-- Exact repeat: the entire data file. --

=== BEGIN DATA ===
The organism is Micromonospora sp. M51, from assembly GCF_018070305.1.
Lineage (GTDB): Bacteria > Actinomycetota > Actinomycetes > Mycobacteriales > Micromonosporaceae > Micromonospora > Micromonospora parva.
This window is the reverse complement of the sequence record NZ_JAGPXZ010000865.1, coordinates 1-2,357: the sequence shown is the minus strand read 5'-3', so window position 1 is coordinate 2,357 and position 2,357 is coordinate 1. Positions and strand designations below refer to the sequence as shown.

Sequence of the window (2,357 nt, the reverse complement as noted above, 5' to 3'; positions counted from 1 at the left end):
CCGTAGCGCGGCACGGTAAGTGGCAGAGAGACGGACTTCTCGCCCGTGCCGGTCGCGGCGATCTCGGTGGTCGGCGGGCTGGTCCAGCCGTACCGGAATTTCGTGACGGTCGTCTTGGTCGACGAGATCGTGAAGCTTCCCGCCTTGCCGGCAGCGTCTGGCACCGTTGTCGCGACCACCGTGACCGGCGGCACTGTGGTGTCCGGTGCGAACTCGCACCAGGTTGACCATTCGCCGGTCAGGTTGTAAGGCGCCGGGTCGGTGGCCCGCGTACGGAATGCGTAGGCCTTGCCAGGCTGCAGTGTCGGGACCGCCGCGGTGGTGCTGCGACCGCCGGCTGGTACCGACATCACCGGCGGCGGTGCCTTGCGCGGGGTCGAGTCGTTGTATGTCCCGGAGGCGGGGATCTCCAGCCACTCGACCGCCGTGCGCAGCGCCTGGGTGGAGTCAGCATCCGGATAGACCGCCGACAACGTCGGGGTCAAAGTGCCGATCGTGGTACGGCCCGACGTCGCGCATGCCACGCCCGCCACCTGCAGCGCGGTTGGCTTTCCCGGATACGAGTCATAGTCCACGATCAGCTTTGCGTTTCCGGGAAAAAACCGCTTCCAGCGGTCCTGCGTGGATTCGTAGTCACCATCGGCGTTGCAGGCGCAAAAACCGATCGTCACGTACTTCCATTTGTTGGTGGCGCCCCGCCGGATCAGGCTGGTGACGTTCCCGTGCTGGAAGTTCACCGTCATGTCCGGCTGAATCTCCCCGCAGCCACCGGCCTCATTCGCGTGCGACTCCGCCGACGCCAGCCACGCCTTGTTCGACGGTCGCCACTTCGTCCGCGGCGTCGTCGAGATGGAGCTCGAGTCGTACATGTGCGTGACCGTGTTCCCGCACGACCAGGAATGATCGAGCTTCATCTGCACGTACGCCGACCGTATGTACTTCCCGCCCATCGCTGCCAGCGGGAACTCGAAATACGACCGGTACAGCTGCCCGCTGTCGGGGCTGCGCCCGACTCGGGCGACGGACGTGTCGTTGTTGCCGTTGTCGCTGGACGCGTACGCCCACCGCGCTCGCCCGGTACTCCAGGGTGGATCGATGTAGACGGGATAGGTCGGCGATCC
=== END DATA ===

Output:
The organism is Micromonospora sp. M51, from assembly GCF_018070305.1.
Lineage (GTDB): Bacteria > Actinomycetota > Actinomycetes > Mycobacteriales > Micromonosporaceae > Micromonospora > Micromonospora parva.
This window is the reverse complement of the sequence record NZ_JAGPXZ010000865.1, coordinates 1-2,357: the sequence shown is the minus strand read 5'-3', so window position 1 is coordinate 2,357 and position 2,357 is coordinate 1. Positions and strand designations below refer to the sequence as shown.

Sequence of the window (2,357 nt, the reverse complement as noted above, 5' to 3'; positions counted from 1 at the left end):
CCGTAGCGCGGCACGGTAAGTGGCAGAGAGACGGACTTCTCGCCCGTGCCGGTCGCGGCGATCTCGGTGGTCGGCGGGCTGGTCCAGCCGTACCGGAATTTCGTGACGGTCGTCTTGGTCGACGAGATCGTGAAGCTTCCCGCCTTGCCGGCAGCGTCTGGCACCGTTGTCGCGACCACCGTGACCGGCGGCACTGTGGTGTCCGGTGCGAACTCGCACCAGGTTGACCATTCGCCGGTCAGGTTGTAAGGCGCCGGGTCGGTGGCCCGCGTACGGAATGCGTAGGCCTTGCCAGGCTGCAGTGTCGGGACCGCCGCGGTGGTGCTGCGACCGCCGGCTGGTACCGACATCACCGGCGGCGGTGCCTTGCGCGGGGTCGAGTCGTTGTATGTCCCGGAGGCGGGGATCTCCAGCCACTCGACCGCCGTGCGCAGCGCCTGGGTGGAGTCAGCATCCGGATAGACCGCCGACAACGTCGGGGTCAAAGTGCCGATCGTGGTACGGCCCGACGTCGCGCATGCCACGCCCGCCACCTGCAGCGCGGTTGGCTTTCCCGGATACGAGTCATAGTCCACGATCAGCTTTGCGTTTCCGGGAAAAAACCGCTTCCAGCGGTCCTGCGTGGATTCGTAGTCACCATCGGCGTTGCAGGCGCAAAAACCGATCGTCACGTACTTCCATTTGTTGGTGGCGCCCCGCCGGATCAGGCTGGTGACGTTCCCGTGCTGGAAGTTCACCGTCATGTCCGGCTGAATCTCCCCGCAGCCACCGGCCTCATTCGCGTGCGACTCCGCCGACGCCAGCCACGCCTTGTTCGACGGTCGCCACTTCGTCCGCGGCGTCGTCGAGATGGAGCTCGAGTCGTACATGTGCGTGACCGTGTTCCCGCACGACCAGGAATGATCGAGCTTCATCTGCACGTACGCCGACCGTATGTACTTCCCGCCCATCGCTGCCAGCGGGAACTCGAAATACGACCGGTACAGCTGCCCGCTGTCGGGGCTGCGCCCGACTCGGGCGACGGACGTGTCGTTGTTGCCGTTGTCGCTGGACGCGTACGCCCACCGCGCTCGCCCGGTACTCCAGGGTGGATCGATGTAGACGGGATAGGTCGGCGATCC